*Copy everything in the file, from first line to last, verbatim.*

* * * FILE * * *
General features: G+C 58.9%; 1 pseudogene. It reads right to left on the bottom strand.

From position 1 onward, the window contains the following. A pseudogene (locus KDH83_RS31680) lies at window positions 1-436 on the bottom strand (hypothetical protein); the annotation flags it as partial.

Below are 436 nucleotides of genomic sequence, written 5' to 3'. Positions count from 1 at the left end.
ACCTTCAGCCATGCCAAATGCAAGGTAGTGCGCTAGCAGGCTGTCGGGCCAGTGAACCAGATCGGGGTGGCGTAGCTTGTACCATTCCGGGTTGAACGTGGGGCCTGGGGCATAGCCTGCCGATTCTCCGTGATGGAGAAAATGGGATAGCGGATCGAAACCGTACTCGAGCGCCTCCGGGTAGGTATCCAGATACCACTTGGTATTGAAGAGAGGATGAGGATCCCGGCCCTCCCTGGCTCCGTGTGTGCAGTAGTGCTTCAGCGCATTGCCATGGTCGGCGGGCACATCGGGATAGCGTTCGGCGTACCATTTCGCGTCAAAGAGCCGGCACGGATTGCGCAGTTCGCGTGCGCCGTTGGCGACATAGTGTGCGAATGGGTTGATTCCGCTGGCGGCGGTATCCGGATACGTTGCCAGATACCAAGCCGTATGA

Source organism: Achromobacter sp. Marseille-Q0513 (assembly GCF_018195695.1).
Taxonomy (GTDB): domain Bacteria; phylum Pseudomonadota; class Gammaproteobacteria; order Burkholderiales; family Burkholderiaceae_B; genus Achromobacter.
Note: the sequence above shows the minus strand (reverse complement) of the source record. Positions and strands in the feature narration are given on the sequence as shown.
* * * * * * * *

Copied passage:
General features: G+C 58.9%; 1 pseudogene. It reads right to left on the bottom strand.

From position 1 onward, the window contains the following. A pseudogene (locus KDH83_RS31680) lies at window positions 1-436 on the bottom strand (hypothetical protein); the annotation flags it as partial.

Below are 436 nucleotides of genomic sequence, written 5' to 3'. Positions count from 1 at the left end.
ACCTTCAGCCATGCCAAATGCAAGGTAGTGCGCTAGCAGGCTGTCGGGCCAGTGAACCAGATCGGGGTGGCGTAGCTTGTACCATTCCGGGTTGAACGTGGGGCCTGGGGCATAGCCTGCCGATTCTCCGTGATGGAGAAAATGGGATAGCGGATCGAAACCGTACTCGAGCGCCTCCGGGTAGGTATCCAGATACCACTTGGTATTGAAGAGAGGATGAGGATCCCGGCCCTCCCTGGCTCCGTGTGTGCAGTAGTGCTTCAGCGCATTGCCATGGTCGGCGGGCACATCGGGATAGCGTTCGGCGTACCATTTCGCGTCAAAGAGCCGGCACGGATTGCGCAGTTCGCGTGCGCCGTTGGCGACATAGTGTGCGAATGGGTTGATTCCGCTGGCGGCGGTATCCGGATACGTTGCCAGATACCAAGCCGTATGA

Source organism: Achromobacter sp. Marseille-Q0513 (assembly GCF_018195695.1).
Taxonomy (GTDB): domain Bacteria; phylum Pseudomonadota; class Gammaproteobacteria; order Burkholderiales; family Burkholderiaceae_B; genus Achromobacter.
Note: the sequence above shows the minus strand (reverse complement) of the source record. Positions and strands in the feature narration are given on the sequence as shown.